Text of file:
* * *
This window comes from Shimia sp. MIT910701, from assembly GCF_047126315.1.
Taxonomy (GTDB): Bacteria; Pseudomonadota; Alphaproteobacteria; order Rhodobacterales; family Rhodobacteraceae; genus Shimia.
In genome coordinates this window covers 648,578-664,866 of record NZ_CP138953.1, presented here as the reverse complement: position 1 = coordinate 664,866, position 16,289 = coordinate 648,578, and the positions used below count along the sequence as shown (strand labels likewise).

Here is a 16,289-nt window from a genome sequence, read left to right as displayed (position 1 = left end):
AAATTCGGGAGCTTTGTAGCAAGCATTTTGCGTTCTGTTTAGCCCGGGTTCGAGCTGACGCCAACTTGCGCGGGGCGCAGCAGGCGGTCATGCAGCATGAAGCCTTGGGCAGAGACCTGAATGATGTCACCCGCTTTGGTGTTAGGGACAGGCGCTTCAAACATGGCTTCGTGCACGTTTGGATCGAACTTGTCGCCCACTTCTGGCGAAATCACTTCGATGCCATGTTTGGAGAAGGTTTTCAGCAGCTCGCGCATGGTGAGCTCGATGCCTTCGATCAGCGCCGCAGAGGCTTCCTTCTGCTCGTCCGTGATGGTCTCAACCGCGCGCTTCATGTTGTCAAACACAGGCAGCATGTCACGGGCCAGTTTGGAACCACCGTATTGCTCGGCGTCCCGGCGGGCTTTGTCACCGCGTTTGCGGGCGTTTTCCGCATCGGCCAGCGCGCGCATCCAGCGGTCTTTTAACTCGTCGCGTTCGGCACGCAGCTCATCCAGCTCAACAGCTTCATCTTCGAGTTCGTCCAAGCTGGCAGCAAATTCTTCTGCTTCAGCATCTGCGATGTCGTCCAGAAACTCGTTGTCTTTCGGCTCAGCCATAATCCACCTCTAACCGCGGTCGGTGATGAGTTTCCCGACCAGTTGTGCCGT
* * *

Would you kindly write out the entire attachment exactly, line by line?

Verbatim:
This window comes from Shimia sp. MIT910701, from assembly GCF_047126315.1.
Taxonomy (GTDB): Bacteria; Pseudomonadota; Alphaproteobacteria; order Rhodobacterales; family Rhodobacteraceae; genus Shimia.
In genome coordinates this window covers 648,578-664,866 of record NZ_CP138953.1, presented here as the reverse complement: position 1 = coordinate 664,866, position 16,289 = coordinate 648,578, and the positions used below count along the sequence as shown (strand labels likewise).

Here is a 16,289-nt window from a genome sequence, read left to right as displayed (position 1 = left end):
AAATTCGGGAGCTTTGTAGCAAGCATTTTGCGTTCTGTTTAGCCCGGGTTCGAGCTGACGCCAACTTGCGCGGGGCGCAGCAGGCGGTCATGCAGCATGAAGCCTTGGGCAGAGACCTGAATGATGTCACCCGCTTTGGTGTTAGGGACAGGCGCTTCAAACATGGCTTCGTGCACGTTTGGATCGAACTTGTCGCCCACTTCTGGCGAAATCACTTCGATGCCATGTTTGGAGAAGGTTTTCAGCAGCTCGCGCATGGTGAGCTCGATGCCTTCGATCAGCGCCGCAGAGGCTTCCTTCTGCTCGTCCGTGATGGTCTCAACCGCGCGCTTCATGTTGTCAAACACAGGCAGCATGTCACGGGCCAGTTTGGAACCACCGTATTGCTCGGCGTCCCGGCGGGCTTTGTCACCGCGTTTGCGGGCGTTTTCCGCATCGGCCAGCGCGCGCATCCAGCGGTCTTTTAACTCGTCGCGTTCGGCACGCAGCTCATCCAGCTCAACAGCTTCATCTTCGAGTTCGTCCAAGCTGGCAGCAAATTCTTCTGCTTCAGCATCTGCGATGTCGTCCAGAAACTCGTTGTCTTTCGGCTCAGCCATAATCCACCTCTAACCGCGGTCGGTGATGAGTTTCCCGACCAGTTGTGCCGT